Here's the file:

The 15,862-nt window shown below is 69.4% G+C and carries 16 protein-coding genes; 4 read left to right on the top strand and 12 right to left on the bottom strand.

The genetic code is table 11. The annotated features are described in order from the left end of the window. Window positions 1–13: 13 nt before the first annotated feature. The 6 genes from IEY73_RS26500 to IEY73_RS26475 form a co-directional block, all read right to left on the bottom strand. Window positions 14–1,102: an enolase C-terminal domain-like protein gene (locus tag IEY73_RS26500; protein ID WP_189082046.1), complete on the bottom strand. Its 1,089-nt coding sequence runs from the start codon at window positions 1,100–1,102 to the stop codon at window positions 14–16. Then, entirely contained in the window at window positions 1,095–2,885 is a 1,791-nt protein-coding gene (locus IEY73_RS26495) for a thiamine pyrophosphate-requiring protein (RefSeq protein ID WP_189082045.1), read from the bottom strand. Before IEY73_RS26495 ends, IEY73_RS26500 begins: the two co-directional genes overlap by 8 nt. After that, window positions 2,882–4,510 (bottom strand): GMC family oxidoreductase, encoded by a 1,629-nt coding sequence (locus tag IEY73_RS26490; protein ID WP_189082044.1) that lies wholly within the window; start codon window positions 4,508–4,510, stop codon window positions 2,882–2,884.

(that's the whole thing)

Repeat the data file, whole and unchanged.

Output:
The 15,862-nt window shown below is 69.4% G+C and carries 16 protein-coding genes; 4 read left to right on the top strand and 12 right to left on the bottom strand.

The genetic code is table 11. The annotated features are described in order from the left end of the window. Window positions 1–13: 13 nt before the first annotated feature. The 6 genes from IEY73_RS26500 to IEY73_RS26475 form a co-directional block, all read right to left on the bottom strand. Window positions 14–1,102: an enolase C-terminal domain-like protein gene (locus tag IEY73_RS26500; protein ID WP_189082046.1), complete on the bottom strand. Its 1,089-nt coding sequence runs from the start codon at window positions 1,100–1,102 to the stop codon at window positions 14–16. Then, entirely contained in the window at window positions 1,095–2,885 is a 1,791-nt protein-coding gene (locus IEY73_RS26495) for a thiamine pyrophosphate-requiring protein (RefSeq protein ID WP_189082045.1), read from the bottom strand. Before IEY73_RS26495 ends, IEY73_RS26500 begins: the two co-directional genes overlap by 8 nt. After that, window positions 2,882–4,510 (bottom strand): GMC family oxidoreductase, encoded by a 1,629-nt coding sequence (locus tag IEY73_RS26490; protein ID WP_189082044.1) that lies wholly within the window; start codon window positions 4,508–4,510, stop codon window positions 2,882–2,884.